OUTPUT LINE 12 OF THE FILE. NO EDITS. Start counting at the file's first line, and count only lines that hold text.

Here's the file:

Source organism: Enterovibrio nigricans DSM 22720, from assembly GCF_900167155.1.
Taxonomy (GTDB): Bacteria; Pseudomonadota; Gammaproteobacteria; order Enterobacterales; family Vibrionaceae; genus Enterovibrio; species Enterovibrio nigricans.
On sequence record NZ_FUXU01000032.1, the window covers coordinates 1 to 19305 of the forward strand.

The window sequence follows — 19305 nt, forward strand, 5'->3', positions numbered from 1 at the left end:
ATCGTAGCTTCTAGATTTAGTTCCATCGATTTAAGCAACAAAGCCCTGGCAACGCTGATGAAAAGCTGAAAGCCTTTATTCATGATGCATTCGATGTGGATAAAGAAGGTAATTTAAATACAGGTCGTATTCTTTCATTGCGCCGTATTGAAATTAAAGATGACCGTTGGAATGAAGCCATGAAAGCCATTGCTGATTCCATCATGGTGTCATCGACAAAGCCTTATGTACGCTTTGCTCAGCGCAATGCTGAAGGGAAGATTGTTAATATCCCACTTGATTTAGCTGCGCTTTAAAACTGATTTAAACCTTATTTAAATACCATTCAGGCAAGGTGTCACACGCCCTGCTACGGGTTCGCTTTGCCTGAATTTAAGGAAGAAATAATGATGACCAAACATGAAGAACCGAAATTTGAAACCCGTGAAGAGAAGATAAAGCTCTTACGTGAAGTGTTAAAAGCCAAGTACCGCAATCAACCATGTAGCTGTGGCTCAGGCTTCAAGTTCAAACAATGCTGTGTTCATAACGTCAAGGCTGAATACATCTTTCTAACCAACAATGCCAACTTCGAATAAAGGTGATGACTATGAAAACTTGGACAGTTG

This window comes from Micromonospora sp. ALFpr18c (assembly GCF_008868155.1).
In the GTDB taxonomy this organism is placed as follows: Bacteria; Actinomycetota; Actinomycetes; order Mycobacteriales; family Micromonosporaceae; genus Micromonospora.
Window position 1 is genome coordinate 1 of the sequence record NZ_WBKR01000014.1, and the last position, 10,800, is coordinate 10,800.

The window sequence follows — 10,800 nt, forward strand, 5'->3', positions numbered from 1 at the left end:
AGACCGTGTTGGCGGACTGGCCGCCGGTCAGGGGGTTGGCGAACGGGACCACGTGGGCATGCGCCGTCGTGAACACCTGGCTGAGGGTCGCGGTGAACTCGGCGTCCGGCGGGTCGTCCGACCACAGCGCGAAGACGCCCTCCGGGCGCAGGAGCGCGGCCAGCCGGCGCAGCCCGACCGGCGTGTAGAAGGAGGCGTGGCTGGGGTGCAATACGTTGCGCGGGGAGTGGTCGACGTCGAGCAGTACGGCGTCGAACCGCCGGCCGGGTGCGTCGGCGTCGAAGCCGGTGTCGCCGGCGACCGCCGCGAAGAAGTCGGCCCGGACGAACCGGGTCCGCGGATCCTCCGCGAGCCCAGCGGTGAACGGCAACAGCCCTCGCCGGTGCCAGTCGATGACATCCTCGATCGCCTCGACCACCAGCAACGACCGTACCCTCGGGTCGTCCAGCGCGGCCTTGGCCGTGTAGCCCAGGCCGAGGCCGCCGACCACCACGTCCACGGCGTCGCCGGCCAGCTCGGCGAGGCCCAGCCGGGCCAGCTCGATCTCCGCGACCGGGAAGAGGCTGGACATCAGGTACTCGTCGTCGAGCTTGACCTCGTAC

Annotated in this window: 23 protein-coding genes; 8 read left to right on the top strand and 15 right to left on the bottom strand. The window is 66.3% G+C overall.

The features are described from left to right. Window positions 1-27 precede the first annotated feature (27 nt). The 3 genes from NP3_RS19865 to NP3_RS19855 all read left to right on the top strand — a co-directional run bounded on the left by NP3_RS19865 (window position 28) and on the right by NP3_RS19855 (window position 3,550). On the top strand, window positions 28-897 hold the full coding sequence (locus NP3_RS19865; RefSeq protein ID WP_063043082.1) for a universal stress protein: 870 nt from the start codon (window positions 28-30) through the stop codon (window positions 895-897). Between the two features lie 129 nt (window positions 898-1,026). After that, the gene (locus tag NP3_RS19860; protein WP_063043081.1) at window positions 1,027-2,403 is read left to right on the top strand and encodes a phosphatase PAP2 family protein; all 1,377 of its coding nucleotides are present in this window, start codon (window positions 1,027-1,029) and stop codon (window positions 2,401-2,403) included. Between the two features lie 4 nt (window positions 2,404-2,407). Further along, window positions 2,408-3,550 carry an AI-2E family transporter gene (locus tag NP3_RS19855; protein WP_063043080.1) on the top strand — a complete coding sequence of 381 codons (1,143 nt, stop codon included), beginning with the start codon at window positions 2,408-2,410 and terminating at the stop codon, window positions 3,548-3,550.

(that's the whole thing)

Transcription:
The features are described from left to right. Window positions 1-27 precede the first annotated feature (27 nt). The 3 genes from NP3_RS19865 to NP3_RS19855 all read left to right on the top strand — a co-directional run bounded on the left by NP3_RS19865 (window position 28) and on the right by NP3_RS19855 (window position 3,550). On the top strand, window positions 28-897 hold the full coding sequence (locus NP3_RS19865; RefSeq protein ID WP_063043082.1) for a universal stress protein: 870 nt from the start codon (window positions 28-30) through the stop codon (window positions 895-897). Between the two features lie 129 nt (window positions 898-1,026). After that, the gene (locus tag NP3_RS19860; protein WP_063043081.1) at window positions 1,027-2,403 is read left to right on the top strand and encodes a phosphatase PAP2 family protein; all 1,377 of its coding nucleotides are present in this window, start codon (window positions 1,027-1,029) and stop codon (window positions 2,401-2,403) included. Between the two features lie 4 nt (window positions 2,404-2,407). Further along, window positions 2,408-3,550 carry an AI-2E family transporter gene (locus tag NP3_RS19855; protein WP_063043080.1) on the top strand — a complete coding sequence of 381 codons (1,143 nt, stop codon included), beginning with the start codon at window positions 2,408-2,410 and terminating at the stop codon, window positions 3,548-3,550.